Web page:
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europe's debt crisis threatens the global economy and could drag the united states back into a recession. richard quest, host of quest means business, is in brussels where european union leaders gathered this week to keep the european family together. a majority of european leaders, though not all, agreed to create a governmental treaty to increase fiscal unity and stabilize the euro zone. what's the feeling there? did european leaders, did they do enough? everybody at the dinner table happy? >> i think that they felt on the immediate crisis that -- put they have put together enough money, a couple hundred billion more euros for the imf to give to europe, increased the stability fund, so i think on the question of putting out the media fire, they are quite happy.
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they are delighted they have so many of the european countries, the 17 plus 6 or so to come along on their fiscal combat. of course it is only the uk that is standing on the outside, basically saying no. but the -- i don't think the uk will be able to derail this. fiscal unity or coming together is so crucial to the successful working of the euro, to improve the dysfunctionality if you are like this currency, that this is a train leaving the station. >> jillian ted, the u.s. managing editor for the "financial times." i want to stay to that theme about the uk. david cameron, this is not a good deal for the uk. it is -- they are standing on the sidelines. the train has left. they are a very big and important player here. >> well, absolutely. and britain has had a very tortured, tangled relationship with continental europe now for decades. this just crystallizes attention building for a long time. there are many people in the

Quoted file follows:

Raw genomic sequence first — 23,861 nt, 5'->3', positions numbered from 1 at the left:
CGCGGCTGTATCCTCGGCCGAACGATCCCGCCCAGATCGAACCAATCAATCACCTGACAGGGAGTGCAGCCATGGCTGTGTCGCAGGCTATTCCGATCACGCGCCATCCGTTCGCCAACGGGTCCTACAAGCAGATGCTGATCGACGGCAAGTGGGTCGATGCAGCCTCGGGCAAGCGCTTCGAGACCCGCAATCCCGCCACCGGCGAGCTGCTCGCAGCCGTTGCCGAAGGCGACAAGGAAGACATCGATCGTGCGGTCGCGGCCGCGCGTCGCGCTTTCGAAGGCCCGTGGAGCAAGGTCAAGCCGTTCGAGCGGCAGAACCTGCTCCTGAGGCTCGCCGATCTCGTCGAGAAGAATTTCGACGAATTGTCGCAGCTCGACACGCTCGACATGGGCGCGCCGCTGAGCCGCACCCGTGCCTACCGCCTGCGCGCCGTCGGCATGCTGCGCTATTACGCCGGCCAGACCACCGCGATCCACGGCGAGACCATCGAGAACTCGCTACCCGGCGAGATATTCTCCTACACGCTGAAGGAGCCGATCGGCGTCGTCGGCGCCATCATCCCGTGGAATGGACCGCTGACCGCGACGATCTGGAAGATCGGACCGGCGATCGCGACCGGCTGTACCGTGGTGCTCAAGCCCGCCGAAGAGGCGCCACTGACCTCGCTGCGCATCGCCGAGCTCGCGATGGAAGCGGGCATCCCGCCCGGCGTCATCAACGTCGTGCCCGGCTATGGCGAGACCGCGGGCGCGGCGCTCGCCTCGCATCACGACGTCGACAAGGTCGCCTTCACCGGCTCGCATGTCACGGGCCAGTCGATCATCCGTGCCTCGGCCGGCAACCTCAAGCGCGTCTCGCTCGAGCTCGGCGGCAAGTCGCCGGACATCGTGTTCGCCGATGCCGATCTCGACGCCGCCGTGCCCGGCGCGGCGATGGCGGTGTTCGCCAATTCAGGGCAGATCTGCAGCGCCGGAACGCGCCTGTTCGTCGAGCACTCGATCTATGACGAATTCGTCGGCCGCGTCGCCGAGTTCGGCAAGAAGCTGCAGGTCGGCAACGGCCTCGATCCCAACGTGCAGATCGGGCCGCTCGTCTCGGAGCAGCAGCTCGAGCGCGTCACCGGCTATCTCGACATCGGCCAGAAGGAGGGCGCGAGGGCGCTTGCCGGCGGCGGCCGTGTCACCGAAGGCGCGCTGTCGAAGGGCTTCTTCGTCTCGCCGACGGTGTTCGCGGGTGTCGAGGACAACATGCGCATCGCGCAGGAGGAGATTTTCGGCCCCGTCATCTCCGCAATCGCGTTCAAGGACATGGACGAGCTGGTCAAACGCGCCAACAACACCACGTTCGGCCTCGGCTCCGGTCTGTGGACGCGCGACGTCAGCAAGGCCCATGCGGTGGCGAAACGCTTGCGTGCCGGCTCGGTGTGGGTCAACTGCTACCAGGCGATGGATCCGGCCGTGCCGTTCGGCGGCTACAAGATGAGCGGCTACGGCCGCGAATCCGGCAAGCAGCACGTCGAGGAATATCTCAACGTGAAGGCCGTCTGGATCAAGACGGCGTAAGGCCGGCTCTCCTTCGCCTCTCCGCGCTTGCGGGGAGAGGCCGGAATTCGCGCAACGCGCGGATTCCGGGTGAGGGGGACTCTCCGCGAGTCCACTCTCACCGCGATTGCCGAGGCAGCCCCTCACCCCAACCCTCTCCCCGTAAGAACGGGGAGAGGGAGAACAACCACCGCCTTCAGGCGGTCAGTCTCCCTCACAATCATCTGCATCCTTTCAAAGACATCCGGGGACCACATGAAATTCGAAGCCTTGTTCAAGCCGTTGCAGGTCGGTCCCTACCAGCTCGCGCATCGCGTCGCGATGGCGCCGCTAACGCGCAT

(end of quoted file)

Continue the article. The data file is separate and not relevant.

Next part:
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city of london extremely unhappy with the direction of regulation in the rest of the european onion and saying very clearly, we do not want to be part of that. for david cameron to not have taken a stance would have been incredibly popular domestically. at the same time, i think the scars of this confrontation are going to last quite a long time. i mean, sarkozy did not even shake david cameron's hand. i think a lot of resentment now. >> it's amazing, when you think over the past 60 years, europe has been trying to come together after a very painful period, and now some of these animosities and strains and rifts, i mean, this is money causes problems among friends and family, jillian. >> this is a crucial issue. one of the things that americans and noneuropeans have failed to understand a single currency prompt was about politics, not economics, about healing the wounds of world war ii and trying to bring europe together. now the interesting dynamic we've seen signs of the eurozone project, supposed to heal the wounds, has reopened the wounds